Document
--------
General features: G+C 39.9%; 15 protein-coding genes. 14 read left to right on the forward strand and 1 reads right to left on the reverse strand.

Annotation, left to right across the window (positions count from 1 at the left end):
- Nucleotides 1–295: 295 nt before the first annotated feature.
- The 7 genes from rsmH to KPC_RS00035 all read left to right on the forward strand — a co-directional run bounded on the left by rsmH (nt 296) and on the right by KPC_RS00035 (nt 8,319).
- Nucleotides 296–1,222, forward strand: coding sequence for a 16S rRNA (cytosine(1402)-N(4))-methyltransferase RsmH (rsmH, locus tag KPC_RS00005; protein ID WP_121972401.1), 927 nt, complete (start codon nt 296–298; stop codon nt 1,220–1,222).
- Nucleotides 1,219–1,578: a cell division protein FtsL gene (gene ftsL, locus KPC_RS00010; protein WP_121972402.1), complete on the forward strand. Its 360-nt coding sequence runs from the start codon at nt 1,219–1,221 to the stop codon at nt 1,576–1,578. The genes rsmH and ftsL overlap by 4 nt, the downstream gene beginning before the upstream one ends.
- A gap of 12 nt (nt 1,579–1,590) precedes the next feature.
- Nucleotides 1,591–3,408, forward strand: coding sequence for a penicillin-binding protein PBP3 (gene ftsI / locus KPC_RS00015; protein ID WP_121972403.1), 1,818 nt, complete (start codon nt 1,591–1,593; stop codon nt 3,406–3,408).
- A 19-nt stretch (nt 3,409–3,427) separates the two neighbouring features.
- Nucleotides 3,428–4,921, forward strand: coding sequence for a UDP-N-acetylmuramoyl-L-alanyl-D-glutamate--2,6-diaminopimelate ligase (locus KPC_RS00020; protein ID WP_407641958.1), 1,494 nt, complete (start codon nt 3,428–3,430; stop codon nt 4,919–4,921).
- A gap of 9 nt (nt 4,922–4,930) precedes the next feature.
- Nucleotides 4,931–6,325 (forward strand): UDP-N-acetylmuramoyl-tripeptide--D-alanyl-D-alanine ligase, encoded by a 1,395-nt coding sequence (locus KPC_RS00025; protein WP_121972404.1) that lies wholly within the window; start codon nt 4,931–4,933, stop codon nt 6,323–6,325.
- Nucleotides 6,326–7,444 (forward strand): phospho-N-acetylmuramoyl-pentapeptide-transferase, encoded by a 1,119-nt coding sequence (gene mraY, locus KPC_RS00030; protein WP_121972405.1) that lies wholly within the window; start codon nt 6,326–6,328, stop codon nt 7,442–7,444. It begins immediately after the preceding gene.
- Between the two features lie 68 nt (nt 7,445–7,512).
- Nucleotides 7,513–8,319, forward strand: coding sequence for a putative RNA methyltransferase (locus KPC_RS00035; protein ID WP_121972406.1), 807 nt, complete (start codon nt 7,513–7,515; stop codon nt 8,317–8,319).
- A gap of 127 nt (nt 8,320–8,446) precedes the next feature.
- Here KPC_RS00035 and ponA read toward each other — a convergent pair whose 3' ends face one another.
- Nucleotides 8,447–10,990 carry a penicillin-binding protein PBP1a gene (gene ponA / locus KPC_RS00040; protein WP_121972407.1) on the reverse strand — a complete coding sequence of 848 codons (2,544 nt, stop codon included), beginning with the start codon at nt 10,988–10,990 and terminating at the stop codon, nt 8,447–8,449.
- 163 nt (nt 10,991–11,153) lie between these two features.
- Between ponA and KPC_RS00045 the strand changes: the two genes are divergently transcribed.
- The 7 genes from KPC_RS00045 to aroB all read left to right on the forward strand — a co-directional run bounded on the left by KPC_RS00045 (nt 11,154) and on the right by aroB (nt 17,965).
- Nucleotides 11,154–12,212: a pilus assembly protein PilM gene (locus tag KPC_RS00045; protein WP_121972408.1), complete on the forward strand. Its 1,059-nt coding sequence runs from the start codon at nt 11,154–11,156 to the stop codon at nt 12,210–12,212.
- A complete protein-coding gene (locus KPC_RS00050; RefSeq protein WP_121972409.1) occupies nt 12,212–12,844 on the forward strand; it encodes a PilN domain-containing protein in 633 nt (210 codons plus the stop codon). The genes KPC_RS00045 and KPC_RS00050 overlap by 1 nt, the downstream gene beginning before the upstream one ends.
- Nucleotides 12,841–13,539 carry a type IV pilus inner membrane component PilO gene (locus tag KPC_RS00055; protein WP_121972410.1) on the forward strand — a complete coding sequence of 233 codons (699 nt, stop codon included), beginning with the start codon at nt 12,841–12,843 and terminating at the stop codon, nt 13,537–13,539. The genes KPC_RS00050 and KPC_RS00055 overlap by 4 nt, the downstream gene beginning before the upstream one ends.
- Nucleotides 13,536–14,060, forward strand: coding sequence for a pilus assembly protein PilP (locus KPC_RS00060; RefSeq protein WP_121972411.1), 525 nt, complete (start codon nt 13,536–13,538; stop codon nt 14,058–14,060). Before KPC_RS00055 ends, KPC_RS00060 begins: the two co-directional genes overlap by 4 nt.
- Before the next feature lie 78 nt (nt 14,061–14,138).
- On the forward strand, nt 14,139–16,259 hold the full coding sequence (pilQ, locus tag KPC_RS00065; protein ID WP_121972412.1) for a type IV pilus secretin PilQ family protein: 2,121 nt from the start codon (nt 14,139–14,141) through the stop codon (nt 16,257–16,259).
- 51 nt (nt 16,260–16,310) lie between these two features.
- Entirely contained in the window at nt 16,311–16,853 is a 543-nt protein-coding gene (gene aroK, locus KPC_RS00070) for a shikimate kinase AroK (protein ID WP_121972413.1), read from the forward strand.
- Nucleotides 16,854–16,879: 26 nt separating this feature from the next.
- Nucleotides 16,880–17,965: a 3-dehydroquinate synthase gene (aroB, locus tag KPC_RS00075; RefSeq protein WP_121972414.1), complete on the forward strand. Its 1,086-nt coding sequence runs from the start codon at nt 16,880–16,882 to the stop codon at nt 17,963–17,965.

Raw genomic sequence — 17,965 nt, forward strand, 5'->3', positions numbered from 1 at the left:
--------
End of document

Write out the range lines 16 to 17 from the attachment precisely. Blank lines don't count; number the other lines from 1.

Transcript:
- A gap of 127 nt (nt 8,320–8,446) precedes the next feature.
- Here KPC_RS00035 and ponA read toward each other — a convergent pair whose 3' ends face one another.